Calls for More PILOTs in Philadelphia Grow

March 28, 2012; Source: Daily Pennsylvanian

Philadelphia Mayor Michael Nutter has been taking it on the chin for Philadelphia’s comparatively limited effort to get nonprofit property owners to ante up payment in lieu of taxes. Holly Otterbein’s “It’s Our Money” series for the Daily News has detailed the dwindling PILOTs of Philadelphia’s “eds and meds,” including the University of Pennsylvania now paying the city nothing. Apparently, under Mayor Ed Rendell, the nonprofits made PILOT payments, but under Nutter, the payments from nonprofit property owners have dwindled. “In 1995, the city reaped more than $9 million annually from PILOT arrangements with more than 40 nonprofits,” Otterbein reports. “But by 2009 the money had fallen to just $687,000 from 17 institutions. In 2011, only $383,700 trickled in from nine nonprofits.”

Located in Philadelphia, the University of Pennsylvania is one of only two Ivy League schools to lack a PILOT arrangement with its host communities (oddly, Columbia University in New York City is the other). Penn pays Philadelphia zero, as do Philadelphia’s other well known higher ed institutions like Drexel, Temple, St. Joseph’s, and La Salle.

Although Penn did strike a deal with the city in 1995 to make a voluntary annual contribution of $1.93 million, which Penn described as “our fair share,” the deal expired five years later and was not renewed. Penn’s argument, according to Penn President Amy Gutmann, is that it contributes in other ways. Penn has long had a major community development effort going in West Philadelphia and the University City District, often seen as a model for university-community partnerships, and supports the Penn Alexander School. Penn Vice President for Government and Community Affairs Jeffrey Cooper wrote, “It is clear from local policies that the services delivered by the ‘eds and meds’ in Philadelphia’s non-profit community outweigh any benefit that might be obtained through a voluntary PILOT program.” When the state legislature put pressure on nonprofits in 2009 to make PILOT payments to municipalities, a representative of the Pennsylvania Association of Nonprofit Organizations wrote, “PILOTs can adversely affect charities’ ability to provide programming and serve the needy in the community…[and] deplete critical charitable resources that the charity uses.”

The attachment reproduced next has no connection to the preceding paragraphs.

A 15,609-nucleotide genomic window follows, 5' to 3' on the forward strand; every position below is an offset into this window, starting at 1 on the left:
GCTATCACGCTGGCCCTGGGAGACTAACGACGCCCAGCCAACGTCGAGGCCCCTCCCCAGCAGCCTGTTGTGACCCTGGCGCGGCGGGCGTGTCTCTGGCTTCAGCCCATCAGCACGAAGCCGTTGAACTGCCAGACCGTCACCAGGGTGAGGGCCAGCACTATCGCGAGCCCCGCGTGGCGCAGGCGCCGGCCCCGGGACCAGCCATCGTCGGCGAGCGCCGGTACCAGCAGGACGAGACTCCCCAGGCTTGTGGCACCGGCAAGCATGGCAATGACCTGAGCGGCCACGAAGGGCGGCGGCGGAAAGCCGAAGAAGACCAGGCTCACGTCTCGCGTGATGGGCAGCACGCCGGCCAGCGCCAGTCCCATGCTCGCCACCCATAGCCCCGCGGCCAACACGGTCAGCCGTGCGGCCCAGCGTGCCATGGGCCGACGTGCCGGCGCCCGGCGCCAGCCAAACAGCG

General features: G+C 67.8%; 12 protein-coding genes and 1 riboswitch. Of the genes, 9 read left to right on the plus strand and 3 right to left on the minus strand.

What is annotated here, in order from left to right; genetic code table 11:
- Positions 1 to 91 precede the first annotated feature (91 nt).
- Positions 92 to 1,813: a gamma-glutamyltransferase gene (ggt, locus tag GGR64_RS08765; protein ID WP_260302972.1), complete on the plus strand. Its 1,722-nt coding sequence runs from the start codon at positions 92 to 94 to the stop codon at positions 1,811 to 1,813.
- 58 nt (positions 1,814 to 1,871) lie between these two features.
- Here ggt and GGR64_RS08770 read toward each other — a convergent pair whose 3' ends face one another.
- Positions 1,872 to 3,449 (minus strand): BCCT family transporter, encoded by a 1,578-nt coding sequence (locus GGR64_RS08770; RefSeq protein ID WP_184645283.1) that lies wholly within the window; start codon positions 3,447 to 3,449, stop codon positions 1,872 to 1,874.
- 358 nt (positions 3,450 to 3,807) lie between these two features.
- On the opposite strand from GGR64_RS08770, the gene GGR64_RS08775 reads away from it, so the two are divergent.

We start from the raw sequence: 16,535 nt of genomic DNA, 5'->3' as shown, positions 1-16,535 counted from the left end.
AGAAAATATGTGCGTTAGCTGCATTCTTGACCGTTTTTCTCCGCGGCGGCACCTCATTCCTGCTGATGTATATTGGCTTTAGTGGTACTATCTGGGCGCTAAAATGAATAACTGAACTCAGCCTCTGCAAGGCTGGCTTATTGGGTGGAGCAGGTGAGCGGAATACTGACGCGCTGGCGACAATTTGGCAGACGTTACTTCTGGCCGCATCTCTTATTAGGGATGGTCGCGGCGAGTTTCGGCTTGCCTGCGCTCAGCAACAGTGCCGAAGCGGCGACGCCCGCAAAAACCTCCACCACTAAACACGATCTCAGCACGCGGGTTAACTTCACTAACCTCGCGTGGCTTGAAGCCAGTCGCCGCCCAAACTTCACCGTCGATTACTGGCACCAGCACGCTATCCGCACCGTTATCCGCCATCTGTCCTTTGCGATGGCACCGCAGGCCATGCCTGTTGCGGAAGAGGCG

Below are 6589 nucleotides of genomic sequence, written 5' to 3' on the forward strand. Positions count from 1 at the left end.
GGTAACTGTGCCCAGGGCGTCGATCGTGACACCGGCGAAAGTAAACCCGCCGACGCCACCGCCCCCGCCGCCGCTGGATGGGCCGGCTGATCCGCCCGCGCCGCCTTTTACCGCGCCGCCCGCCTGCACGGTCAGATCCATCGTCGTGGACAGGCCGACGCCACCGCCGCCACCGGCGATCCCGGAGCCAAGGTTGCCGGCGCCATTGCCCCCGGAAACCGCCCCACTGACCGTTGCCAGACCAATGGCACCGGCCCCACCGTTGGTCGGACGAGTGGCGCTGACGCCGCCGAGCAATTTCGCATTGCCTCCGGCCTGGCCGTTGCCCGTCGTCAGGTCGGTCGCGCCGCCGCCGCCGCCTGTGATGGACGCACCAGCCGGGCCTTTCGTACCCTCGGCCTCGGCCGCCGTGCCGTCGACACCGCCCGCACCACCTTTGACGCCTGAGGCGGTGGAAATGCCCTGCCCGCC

Interestingly, an op-ed in the Daily News by the representatives of two other 501(c) organizations—in this case, labor unions—took the eds and meds (and Mayor Nutter) to task for Philadelphia’s basically PILOT-less municipal finances. Catherine Scott, president of American Federation of State, County & Municipal Employees District Council 47, and Bill Gault, president of the Local 22 Fire Fighter and Medic Union, expressed strong feelings that the exempts ought to be paying for the public services they use “such as police, fire and emergency medical, roads, snow removal, street lighting, trash collection, clean air, clean water, comprehensive library services to help with research and the like.”

“If these institutions don’t contribute to the costs of providing those services, then the financial burden falls on those citizens who do pay property taxes,” they wrote. “As with all costs, the greater the pool of payers, the less the individual financial burden. Most residents’ taxes would decrease if the deadbeats paid something—paid anything.”

“Residents are subsidizing costs of non-Philadelphia parents who send their children to the costliest private educational and medical institutions in America,” the two union leaders added. “Every Philadelphian or non-resident who shops in the city pays an additional 2 percent sales tax to cover the costs of providing services to the cheapskates.”

“What is good for Philadelphia is good for Penn,” they concluded. “Nonprofits’ free ride hasn’t been good for Philadelphia taxpayers.” That statement bodes ill for the nonprofit sector’s political standing in the city of brotherly love.—Rick Cohen

About

Rick Cohen

Rick joined NPQ in 2006, after almost eight years as the executive director of the National Committee for Responsive Philanthropy (NCRP). Before that he played various roles as a community worker and advisor to others doing community work. He has also worked in government. Cohen pursues investigative and analytical articles, advocates for increased philanthropic giving and access for disenfranchised constituencies, and promotes increased philanthropic and nonprofit accountability.